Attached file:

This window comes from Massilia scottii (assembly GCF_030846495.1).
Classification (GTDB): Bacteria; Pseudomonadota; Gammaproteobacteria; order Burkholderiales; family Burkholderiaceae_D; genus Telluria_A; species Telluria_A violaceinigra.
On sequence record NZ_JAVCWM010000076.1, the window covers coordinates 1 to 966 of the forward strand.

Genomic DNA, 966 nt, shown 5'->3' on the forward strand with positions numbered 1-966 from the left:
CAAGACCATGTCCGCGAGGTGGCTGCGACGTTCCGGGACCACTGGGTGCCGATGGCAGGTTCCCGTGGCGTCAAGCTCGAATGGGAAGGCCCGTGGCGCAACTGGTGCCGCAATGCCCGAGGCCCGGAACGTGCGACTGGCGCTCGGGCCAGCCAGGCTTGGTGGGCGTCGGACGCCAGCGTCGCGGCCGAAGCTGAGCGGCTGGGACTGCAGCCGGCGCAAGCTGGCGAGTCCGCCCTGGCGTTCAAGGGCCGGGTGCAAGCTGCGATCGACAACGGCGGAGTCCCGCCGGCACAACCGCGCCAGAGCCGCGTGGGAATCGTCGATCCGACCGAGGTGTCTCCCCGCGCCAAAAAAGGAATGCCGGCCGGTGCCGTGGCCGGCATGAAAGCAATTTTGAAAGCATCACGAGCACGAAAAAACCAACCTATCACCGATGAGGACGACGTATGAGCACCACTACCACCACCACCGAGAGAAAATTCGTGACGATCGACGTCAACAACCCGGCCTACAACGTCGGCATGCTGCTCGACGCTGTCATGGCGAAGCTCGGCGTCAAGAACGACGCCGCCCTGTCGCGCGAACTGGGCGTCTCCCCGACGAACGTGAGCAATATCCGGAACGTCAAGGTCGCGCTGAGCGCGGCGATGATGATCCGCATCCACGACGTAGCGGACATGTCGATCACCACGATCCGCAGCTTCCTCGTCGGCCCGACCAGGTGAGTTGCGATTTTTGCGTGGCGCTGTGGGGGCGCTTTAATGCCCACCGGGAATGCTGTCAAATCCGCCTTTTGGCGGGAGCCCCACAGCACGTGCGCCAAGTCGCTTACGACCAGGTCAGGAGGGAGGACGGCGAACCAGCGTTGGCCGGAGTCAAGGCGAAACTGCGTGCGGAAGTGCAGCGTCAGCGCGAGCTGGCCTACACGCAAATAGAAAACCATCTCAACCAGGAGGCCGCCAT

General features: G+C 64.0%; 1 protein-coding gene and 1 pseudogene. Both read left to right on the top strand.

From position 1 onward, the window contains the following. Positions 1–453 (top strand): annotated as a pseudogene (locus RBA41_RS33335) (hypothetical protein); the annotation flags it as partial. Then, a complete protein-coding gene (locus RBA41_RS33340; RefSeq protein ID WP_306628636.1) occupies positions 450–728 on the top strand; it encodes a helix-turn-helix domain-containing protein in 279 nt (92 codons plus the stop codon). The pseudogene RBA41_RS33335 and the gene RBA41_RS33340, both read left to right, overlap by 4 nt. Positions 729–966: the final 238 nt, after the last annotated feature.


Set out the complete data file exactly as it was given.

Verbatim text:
This window comes from Massilia scottii (assembly GCF_030846495.1).
Classification (GTDB): Bacteria; Pseudomonadota; Gammaproteobacteria; order Burkholderiales; family Burkholderiaceae_D; genus Telluria_A; species Telluria_A violaceinigra.
On sequence record NZ_JAVCWM010000076.1, the window covers coordinates 1 to 966 of the forward strand.

Genomic DNA, 966 nt, shown 5'->3' on the forward strand with positions numbered 1-966 from the left:
CAAGACCATGTCCGCGAGGTGGCTGCGACGTTCCGGGACCACTGGGTGCCGATGGCAGGTTCCCGTGGCGTCAAGCTCGAATGGGAAGGCCCGTGGCGCAACTGGTGCCGCAATGCCCGAGGCCCGGAACGTGCGACTGGCGCTCGGGCCAGCCAGGCTTGGTGGGCGTCGGACGCCAGCGTCGCGGCCGAAGCTGAGCGGCTGGGACTGCAGCCGGCGCAAGCTGGCGAGTCCGCCCTGGCGTTCAAGGGCCGGGTGCAAGCTGCGATCGACAACGGCGGAGTCCCGCCGGCACAACCGCGCCAGAGCCGCGTGGGAATCGTCGATCCGACCGAGGTGTCTCCCCGCGCCAAAAAAGGAATGCCGGCCGGTGCCGTGGCCGGCATGAAAGCAATTTTGAAAGCATCACGAGCACGAAAAAACCAACCTATCACCGATGAGGACGACGTATGAGCACCACTACCACCACCACCGAGAGAAAATTCGTGACGATCGACGTCAACAACCCGGCCTACAACGTCGGCATGCTGCTCGACGCTGTCATGGCGAAGCTCGGCGTCAAGAACGACGCCGCCCTGTCGCGCGAACTGGGCGTCTCCCCGACGAACGTGAGCAATATCCGGAACGTCAAGGTCGCGCTGAGCGCGGCGATGATGATCCGCATCCACGACGTAGCGGACATGTCGATCACCACGATCCGCAGCTTCCTCGTCGGCCCGACCAGGTGAGTTGCGATTTTTGCGTGGCGCTGTGGGGGCGCTTTAATGCCCACCGGGAATGCTGTCAAATCCGCCTTTTGGCGGGAGCCCCACAGCACGTGCGCCAAGTCGCTTACGACCAGGTCAGGAGGGAGGACGGCGAACCAGCGTTGGCCGGAGTCAAGGCGAAACTGCGTGCGGAAGTGCAGCGTCAGCGCGAGCTGGCCTACACGCAAATAGAAAACCATCTCAACCAGGAGGCCGCCAT

General features: G+C 64.0%; 1 protein-coding gene and 1 pseudogene. Both read left to right on the top strand.

From position 1 onward, the window contains the following. Positions 1–453 (top strand): annotated as a pseudogene (locus RBA41_RS33335) (hypothetical protein); the annotation flags it as partial. Then, a complete protein-coding gene (locus RBA41_RS33340; RefSeq protein ID WP_306628636.1) occupies positions 450–728 on the top strand; it encodes a helix-turn-helix domain-containing protein in 279 nt (92 codons plus the stop codon). The pseudogene RBA41_RS33335 and the gene RBA41_RS33340, both read left to right, overlap by 4 nt. Positions 729–966: the final 238 nt, after the last annotated feature.